FORT LEONARD WOOD, Mo. — Fort Leonard Wood’s Defense Enrollment Eligibility Reporting System, or DEERS, ID card office is constantly striving to improve and expand the services they provide to service members, their families, civilians and retirees in the Fort Leonard Wood community and beyond.
According to Eyonda Williams, Military Personnel Division chief, one of their most recent improvements was that they can open appointments 90 days out to replace common access cards 90 days prior to expiration — previously, the appointment schedule was open 30 days prior.
“That’s something we were just able to work out,” she said. “The appointment schedule is now opened up 90 days out, so you have more time to fit an appointment into your schedule.”
To assist with the appointments, the office has more staff as well.
“We now have a full staff and we are taking more appointments in a day than we have in the past,” said Crystal Knapp, Human Resource supervisor.
Another recent effort from the staff received much praise online.
In July, the office began scripting and producing one-minute instructional videos posted to social media to provide information on required documents for some common reasons people visit.
While information on required documents for various ID card situations is already included on the DEERS ID Card web page on Fort Leonard Wood’s official website, the staff felt the videos — which were posted to the Fort Leonard Wood Facebook page — were a way to add even more accessibility to the information, in a more light-hearted way.
Lauren Hill, a Human Resource assistant who assists customers in the ID card office, was featured in the three videos completed and released so far — they detail a few of the most common reasons people visit.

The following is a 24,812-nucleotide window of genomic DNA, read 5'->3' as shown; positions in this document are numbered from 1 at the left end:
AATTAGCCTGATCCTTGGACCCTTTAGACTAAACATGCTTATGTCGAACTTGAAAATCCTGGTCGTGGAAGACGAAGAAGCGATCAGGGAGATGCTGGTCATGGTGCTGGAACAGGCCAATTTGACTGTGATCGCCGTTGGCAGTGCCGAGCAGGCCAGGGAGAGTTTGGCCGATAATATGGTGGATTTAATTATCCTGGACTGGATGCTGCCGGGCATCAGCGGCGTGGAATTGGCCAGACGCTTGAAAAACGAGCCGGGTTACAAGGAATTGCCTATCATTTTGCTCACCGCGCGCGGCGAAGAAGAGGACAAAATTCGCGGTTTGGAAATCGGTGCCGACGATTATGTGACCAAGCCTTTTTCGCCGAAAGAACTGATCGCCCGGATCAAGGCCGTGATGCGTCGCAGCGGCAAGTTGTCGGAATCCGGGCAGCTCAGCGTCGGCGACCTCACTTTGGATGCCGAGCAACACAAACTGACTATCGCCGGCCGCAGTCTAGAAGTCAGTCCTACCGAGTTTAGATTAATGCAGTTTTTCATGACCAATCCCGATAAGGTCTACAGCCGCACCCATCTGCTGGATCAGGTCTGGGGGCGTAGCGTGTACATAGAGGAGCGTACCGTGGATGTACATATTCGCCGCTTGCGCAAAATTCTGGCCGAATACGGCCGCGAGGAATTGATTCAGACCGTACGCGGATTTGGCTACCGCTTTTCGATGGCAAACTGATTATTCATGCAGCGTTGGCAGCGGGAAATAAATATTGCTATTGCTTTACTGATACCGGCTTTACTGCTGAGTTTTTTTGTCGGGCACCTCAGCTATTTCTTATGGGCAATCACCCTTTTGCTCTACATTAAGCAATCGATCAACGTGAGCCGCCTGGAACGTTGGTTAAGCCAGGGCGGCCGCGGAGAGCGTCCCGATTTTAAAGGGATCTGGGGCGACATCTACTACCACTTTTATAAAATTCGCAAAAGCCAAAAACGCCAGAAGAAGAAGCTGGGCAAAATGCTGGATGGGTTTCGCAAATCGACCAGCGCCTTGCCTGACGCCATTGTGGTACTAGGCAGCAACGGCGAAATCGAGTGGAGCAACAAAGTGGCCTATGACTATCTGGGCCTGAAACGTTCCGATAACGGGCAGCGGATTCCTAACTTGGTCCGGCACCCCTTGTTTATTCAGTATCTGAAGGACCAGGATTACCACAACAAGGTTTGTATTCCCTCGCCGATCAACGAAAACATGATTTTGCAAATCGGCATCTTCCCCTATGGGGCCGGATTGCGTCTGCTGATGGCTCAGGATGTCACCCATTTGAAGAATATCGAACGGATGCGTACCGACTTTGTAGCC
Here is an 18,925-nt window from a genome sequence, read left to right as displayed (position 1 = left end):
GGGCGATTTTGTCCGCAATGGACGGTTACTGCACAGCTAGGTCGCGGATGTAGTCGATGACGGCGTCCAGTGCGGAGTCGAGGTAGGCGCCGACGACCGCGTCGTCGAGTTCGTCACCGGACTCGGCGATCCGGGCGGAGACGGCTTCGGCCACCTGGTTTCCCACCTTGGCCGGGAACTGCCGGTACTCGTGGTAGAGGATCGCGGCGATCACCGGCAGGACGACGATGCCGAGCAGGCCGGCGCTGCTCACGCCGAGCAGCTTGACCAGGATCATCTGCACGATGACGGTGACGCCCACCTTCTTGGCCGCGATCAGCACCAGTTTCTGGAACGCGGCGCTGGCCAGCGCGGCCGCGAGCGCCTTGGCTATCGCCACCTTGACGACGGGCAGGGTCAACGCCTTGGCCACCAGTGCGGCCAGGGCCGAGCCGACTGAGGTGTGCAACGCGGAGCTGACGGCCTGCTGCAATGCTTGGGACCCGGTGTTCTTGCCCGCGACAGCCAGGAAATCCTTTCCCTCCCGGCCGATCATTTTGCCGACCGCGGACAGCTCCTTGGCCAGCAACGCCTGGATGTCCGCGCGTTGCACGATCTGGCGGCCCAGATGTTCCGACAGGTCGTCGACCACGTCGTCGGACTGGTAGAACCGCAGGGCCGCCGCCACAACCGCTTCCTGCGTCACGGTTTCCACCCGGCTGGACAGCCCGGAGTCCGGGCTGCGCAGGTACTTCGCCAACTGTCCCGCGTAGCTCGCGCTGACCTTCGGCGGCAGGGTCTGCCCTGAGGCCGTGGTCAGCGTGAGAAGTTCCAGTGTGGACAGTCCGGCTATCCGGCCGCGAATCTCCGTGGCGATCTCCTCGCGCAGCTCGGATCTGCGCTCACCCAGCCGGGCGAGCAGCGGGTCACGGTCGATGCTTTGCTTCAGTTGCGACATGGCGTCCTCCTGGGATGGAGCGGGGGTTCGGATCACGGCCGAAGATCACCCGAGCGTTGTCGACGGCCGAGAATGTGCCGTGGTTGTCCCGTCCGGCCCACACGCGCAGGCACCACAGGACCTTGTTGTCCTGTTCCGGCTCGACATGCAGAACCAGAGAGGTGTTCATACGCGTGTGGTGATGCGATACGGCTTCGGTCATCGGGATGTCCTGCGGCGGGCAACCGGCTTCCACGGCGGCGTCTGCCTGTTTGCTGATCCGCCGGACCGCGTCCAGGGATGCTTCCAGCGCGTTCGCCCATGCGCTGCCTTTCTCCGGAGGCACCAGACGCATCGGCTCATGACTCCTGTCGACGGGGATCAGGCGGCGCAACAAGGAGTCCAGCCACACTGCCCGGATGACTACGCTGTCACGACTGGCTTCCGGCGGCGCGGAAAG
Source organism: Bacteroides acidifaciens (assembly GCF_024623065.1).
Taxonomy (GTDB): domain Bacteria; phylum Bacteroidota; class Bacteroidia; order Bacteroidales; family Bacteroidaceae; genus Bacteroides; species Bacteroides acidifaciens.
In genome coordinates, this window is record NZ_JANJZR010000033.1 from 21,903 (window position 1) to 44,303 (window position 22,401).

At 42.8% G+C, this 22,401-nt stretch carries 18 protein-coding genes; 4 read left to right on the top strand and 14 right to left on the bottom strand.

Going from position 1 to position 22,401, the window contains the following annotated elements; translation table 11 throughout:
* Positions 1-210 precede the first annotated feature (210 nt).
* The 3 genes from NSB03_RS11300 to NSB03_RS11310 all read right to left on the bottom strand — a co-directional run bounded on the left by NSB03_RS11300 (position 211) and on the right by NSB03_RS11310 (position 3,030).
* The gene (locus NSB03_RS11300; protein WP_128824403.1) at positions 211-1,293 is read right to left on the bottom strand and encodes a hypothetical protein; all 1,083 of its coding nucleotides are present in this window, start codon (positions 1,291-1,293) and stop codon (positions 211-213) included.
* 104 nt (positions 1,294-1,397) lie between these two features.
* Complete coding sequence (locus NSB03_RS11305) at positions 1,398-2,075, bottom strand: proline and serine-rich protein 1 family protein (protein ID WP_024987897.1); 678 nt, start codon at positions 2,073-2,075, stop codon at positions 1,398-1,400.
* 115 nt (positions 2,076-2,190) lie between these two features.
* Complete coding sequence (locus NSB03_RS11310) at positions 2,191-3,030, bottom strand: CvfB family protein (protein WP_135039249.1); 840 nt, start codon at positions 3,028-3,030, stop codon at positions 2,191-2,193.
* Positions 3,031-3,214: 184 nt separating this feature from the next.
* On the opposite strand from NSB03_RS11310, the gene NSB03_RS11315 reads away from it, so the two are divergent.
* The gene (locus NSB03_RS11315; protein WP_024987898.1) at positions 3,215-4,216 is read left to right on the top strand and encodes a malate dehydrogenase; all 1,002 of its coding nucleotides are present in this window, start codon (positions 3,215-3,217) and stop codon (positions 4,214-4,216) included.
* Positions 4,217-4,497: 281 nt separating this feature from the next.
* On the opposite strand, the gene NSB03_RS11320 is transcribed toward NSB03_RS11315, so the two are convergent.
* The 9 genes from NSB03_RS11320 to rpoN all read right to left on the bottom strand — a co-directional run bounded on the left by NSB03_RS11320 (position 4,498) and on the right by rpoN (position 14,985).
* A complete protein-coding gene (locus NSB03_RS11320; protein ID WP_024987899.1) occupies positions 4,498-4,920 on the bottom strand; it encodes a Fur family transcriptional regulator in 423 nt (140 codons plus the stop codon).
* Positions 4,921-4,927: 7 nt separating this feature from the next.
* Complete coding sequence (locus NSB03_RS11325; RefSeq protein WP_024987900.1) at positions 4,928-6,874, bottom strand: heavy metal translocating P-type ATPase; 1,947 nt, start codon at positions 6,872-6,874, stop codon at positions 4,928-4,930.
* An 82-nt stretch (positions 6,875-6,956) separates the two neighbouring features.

“There’s one with a couple who were just married,” she said. “We talked about the different identifications the spouse needed to bring to get enrolled in the DEERS and get an ID card. We also had a service member who lost his CAC — we explained what he needed — and we had one with a Department of Defense civilian employee who lost an ID card.”
More videos are on the way, Hill said.
“There are so many different situations — adoptions, disabled veterans cards, name changes,” she said. “The first three were well received and we’ll be producing more.”
Knapp added additional improvements are on the way soon as well, including more QR Code displays to provide customers with easier access to information they will need for most transactions within DEERS.
“We’re looking at doing something similar to what Fort Carson recently did,” she said. “We’re going to create QR code posters for things like how you make an appointment. It’s using technology to its fullest to make life easier for our customers.”
Knapp said a lot of customers use the QR codes already displayed to assist in leaving comments via the Interactive Customer Evaluation system, or ICE.
“We receive 15 to 20 ICE comments a week, and we use them for training — some of the best practices we’re implementing come from ICE comments,” she said. “We started putting a sign-up roster out the night before for customers who arrive early and we’ve changed the layout of the waiting area and added an overflow area. These were some of the ideas that came from our customers.”
The ID card office is open from 8 a.m. to 4 p.m. Monday, Tuesday, Wednesday and Friday, and 8 a.m. to noon Thursday. The last walk-in is accepted at 2 p.m. Monday, Tuesday, Wednesday and Friday, and at 10 a.m. on Thursday.
“That’s another fairly recent change,” Williams said. “We take walk-ins every day — no longer just on Wednesdays. We encourage our customers to make appointments to avoid extended delays though. Walk-ins are seen in-between appointments.”
Knapp said people should be able to find the information they need regarding required documents for their particular situation on the website. However, customers with additional questions are encouraged to call.
“We want to take care of them quickly and ensure they have the right documents because we value their time,” Hill said. “We have some people coming from three or four hours’ drive away. We want to make it a one-and-done trip, if possible.”